Sometimes the journey is the destination: How public transport design defines our cities

By Ewan Ferrier and Paul Cardwell, creative director/executive creative director Middle East

April 13, 2016 | 6 min read

The world’s great cities are marked by celebrated museums, ornate religious landmarks and other historic monuments. But beyond the facades of these cultural institutions lies perhaps the most significant measure of any great city: its humble transport system. San Francisco has its cable cars. New York has yellow cabs and the Subway. Paris has the Metro system lined with romantic Art Nouveau entrances. And London has its iconic red buses and the Underground.

Despite their lack of luster, city transport markers are surely photographed as often as the great galleries and museums – possibly more often. People want to take a picture of themselves next to the city, and there’s no better way of saying 'I’ve been to London' than a photo in front of a Tube sign. The transport system intrinsically represents the city brand, and its design encapsulates the city as a whole in a way that very few other landmarks do; a city’s transport system is part of its design heritage.

Although the basic modes of transport have changed very little in 100 years, their brands always represent modernity. With this unique ability to simultaneously represent both tradition and innovation, it should come as no surprise that the recent retro-style redesign of the Routemaster bus has been tremendously popular in London. The elegant visual identity captures the essence of the much-loved old buses and elicits a sense of nostalgia, all delivered in a technologically sophisticated shell. The designers understood that people don’t mind marginal improvements, as long as you don’t change the brand altogether (which explains why the London Transport logo has been a circle and a bar since 1912).

Aesthetics aside, city inhabitants love public transit because it is what makes life in a city possible; without it, we would remain a series of poorly connected villages. And no matter how much we complain about our options – the foul odours, the delays, the rising fares – locals are guaranteed to feel a certain amount of defensive indignation if their system is criticised by an outsider.

What’s more, beyond the mere badging role the transit brand or logo plays, it’s important to remember how the very function of these systems (moving people from Point A to Point B, defining areas as more or less accessible) definitively shapes the development of urban areas within cities, both geographically and socially.

The same applies nationwide. Recently announced plans for HS3 are about more than cutting down journey times (after all, the reductions aren’t huge). It’s about the perception of being linked – or of not being left out. And perceptions are sometimes enough. Some of the earliest Tube maps, for example, compressed the distance visually in order to make the then suburbs look closer, and therefore more attractive. Of course once people were convinced to move to these areas, an extra 10 minutes on the Tube wasn’t terribly inconvenient.

This is perhaps the most important role that transport (both within cities and inter-city) plays: making people really feel connected through a unified experience. Posters for the Underground have always spoken to this truth, by reinforcing the cultural and social facilitation that the Tube enables ('Brightest London is best reached by Underground', 'The Tate Gallery by Tube' and so on). At a time when the United Kingdom has perhaps never felt less united, this fast, integrated connection to the 'Northern Powerhouse' may go some way to making us feel a little closer; though it’s interesting to note that this metaphor for connectivity doesn’t quite extend to Scotland, yet.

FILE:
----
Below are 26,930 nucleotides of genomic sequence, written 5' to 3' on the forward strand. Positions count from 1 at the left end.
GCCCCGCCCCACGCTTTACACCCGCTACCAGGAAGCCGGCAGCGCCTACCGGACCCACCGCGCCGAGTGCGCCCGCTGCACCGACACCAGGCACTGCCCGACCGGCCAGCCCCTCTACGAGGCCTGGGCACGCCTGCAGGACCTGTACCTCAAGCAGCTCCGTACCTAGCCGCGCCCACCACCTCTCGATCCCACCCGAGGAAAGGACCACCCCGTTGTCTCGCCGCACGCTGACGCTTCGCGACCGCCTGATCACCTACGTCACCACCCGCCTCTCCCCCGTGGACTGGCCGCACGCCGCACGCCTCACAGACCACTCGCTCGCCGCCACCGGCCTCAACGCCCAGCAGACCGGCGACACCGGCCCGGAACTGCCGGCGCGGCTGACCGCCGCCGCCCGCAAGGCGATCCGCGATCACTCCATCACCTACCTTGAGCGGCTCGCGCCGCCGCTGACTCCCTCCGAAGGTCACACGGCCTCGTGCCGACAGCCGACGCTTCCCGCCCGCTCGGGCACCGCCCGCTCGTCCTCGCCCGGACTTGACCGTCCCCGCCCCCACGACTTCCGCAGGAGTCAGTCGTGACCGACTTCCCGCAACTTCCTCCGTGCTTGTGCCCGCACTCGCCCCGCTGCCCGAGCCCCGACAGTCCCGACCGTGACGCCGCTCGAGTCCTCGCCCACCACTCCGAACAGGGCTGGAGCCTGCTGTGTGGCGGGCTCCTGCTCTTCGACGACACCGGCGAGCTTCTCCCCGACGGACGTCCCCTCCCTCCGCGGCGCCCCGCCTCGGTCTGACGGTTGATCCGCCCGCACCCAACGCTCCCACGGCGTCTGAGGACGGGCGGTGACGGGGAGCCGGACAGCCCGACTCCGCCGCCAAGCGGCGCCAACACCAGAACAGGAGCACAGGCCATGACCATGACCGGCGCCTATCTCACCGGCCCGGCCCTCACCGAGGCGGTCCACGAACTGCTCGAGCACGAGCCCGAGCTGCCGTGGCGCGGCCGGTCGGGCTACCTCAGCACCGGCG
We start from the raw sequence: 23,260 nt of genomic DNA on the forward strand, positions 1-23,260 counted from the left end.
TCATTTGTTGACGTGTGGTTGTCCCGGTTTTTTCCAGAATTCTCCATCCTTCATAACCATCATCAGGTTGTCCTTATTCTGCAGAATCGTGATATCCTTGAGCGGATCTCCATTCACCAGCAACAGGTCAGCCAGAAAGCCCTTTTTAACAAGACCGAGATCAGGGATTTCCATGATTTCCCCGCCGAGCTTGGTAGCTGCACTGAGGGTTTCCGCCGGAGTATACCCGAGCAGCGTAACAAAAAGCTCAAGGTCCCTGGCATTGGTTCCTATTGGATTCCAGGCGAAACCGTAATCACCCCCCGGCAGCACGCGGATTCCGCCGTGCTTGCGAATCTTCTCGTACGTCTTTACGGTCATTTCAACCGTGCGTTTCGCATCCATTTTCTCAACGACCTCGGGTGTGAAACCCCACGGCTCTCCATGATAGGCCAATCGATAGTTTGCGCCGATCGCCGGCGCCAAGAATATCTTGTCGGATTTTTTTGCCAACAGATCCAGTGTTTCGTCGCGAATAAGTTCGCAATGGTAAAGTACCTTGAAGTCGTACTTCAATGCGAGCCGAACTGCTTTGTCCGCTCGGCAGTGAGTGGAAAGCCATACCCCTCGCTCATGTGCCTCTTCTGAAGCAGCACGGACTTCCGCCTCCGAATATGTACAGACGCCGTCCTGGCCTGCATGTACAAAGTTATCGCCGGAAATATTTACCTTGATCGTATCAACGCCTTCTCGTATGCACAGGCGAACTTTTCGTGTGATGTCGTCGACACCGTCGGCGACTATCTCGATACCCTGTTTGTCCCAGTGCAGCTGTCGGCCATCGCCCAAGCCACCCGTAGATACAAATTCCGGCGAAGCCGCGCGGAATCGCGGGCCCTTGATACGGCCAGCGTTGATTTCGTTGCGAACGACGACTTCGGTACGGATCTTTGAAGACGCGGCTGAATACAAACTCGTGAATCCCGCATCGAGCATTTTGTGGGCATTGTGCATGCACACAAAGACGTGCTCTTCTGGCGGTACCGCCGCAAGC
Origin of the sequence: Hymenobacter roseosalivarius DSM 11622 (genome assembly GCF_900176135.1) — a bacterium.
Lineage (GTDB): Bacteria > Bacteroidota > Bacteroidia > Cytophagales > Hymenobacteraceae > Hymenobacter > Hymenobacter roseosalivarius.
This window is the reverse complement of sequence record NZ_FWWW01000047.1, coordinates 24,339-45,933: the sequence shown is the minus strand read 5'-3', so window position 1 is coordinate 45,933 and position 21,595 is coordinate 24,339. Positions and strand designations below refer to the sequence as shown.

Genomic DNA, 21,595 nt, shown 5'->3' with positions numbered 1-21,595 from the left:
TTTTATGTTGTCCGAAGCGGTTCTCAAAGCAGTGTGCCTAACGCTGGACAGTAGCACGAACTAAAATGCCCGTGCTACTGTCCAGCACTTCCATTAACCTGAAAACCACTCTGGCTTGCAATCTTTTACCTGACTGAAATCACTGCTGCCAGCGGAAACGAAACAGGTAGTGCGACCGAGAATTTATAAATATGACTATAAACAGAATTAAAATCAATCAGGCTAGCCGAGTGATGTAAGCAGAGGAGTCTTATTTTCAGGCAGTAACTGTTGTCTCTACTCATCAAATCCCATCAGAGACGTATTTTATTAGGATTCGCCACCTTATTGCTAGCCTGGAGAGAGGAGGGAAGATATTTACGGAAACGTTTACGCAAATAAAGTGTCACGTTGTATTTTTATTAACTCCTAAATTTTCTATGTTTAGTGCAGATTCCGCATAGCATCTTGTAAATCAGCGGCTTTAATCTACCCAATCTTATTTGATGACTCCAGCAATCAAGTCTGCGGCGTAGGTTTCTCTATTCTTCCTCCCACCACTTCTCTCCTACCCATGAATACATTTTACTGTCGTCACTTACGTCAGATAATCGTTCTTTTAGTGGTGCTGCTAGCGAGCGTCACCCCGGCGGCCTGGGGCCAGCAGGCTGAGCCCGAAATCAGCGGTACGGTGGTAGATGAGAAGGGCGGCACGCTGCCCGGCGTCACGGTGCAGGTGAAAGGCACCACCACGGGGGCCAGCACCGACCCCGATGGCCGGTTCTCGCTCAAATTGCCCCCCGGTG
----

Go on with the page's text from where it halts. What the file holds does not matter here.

Perhaps another part of our sentimentality towards our public transport stems from the fact that it’s a social leveler. After all, it wasn’t too long ago that London Tube stations doubled as air raid shelters, providing a warm, safe haven for anyone in need. Today, the Underground is used by people from every walk of life, and arguably transcends class. The mayor of London is often seen on the Underground, chatting merrily to his fellow passengers (whether they like it or not).

Tourists, too, have an affinity towards public transport, and for most visitors, a trip to a foreign city is not complete without a bus or train ride. For a few moments, and a few coins, you’re living like a local. Your hotel insulates you from the reality of the city around you; public transport immerses you in it.

While the appeal of public transport is universal, each system is unique. The Paris Metro could never be mistaken for the London Underground or the New York Subway. The stations are different, the trains are different, the people are different. The entire experience is different. Sure, the systems have identical functions, but each one is a product of its own city and its denizens, resulting in culturally distinct characters and brand voices. New York is direct and no-nonsense, Paris is elegant and refined, London is multi-faceted and quirky.

We see therefore that the transport brand and the city brand have become inextricably linked, not only in terms of design, but in terms of personality. A city’s history is reflected in the design legacy of its transit system – and vice versa – and each one shapes the other. So while it would be a reasonable conclusion that all great cities have great transport systems, in fact the opposite is true: they are great cities because they have great transport systems.

Ewan Ferrier is creative director, Brand Union and Paul Cardwell is executive creative director, Middle East, Brand Union


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